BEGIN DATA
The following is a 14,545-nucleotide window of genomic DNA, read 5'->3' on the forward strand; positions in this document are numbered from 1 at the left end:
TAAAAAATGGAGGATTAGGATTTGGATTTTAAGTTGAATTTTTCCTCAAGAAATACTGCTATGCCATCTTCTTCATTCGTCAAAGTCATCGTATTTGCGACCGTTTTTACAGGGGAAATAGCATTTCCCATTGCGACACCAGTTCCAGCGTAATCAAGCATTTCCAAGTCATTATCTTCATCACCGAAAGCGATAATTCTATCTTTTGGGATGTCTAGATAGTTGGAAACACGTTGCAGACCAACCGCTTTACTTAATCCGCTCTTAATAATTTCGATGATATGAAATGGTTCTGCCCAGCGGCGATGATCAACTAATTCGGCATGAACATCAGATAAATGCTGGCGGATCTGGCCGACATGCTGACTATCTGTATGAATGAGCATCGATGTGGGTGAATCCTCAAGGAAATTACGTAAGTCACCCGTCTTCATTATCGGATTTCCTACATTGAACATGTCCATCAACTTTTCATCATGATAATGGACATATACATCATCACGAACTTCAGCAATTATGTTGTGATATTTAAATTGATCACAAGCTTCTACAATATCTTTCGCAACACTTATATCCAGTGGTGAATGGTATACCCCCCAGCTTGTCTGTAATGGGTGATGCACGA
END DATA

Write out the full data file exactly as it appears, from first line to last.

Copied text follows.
The following is a 14,545-nucleotide window of genomic DNA, read 5'->3' on the forward strand; positions in this document are numbered from 1 at the left end:
TAAAAAATGGAGGATTAGGATTTGGATTTTAAGTTGAATTTTTCCTCAAGAAATACTGCTATGCCATCTTCTTCATTCGTCAAAGTCATCGTATTTGCGACCGTTTTTACAGGGGAAATAGCATTTCCCATTGCGACACCAGTTCCAGCGTAATCAAGCATTTCCAAGTCATTATCTTCATCACCGAAAGCGATAATTCTATCTTTTGGGATGTCTAGATAGTTGGAAACACGTTGCAGACCAACCGCTTTACTTAATCCGCTCTTAATAATTTCGATGATATGAAATGGTTCTGCCCAGCGGCGATGATCAACTAATTCGGCATGAACATCAGATAAATGCTGGCGGATCTGGCCGACATGCTGACTATCTGTATGAATGAGCATCGATGTGGGTGAATCCTCAAGGAAATTACGTAAGTCACCCGTCTTCATTATCGGATTTCCTACATTGAACATGTCCATCAACTTTTCATCATGATAATGGACATATACATCATCACGAACTTCAGCAATTATGTTGTGATATTTAAATTGATCACAAGCTTCTACAATATCTTTCGCAACACTTATATCCAGTGGTGAATGGTATACCCCCCAGCTTGTCTGTAATGGGTGATGCACGA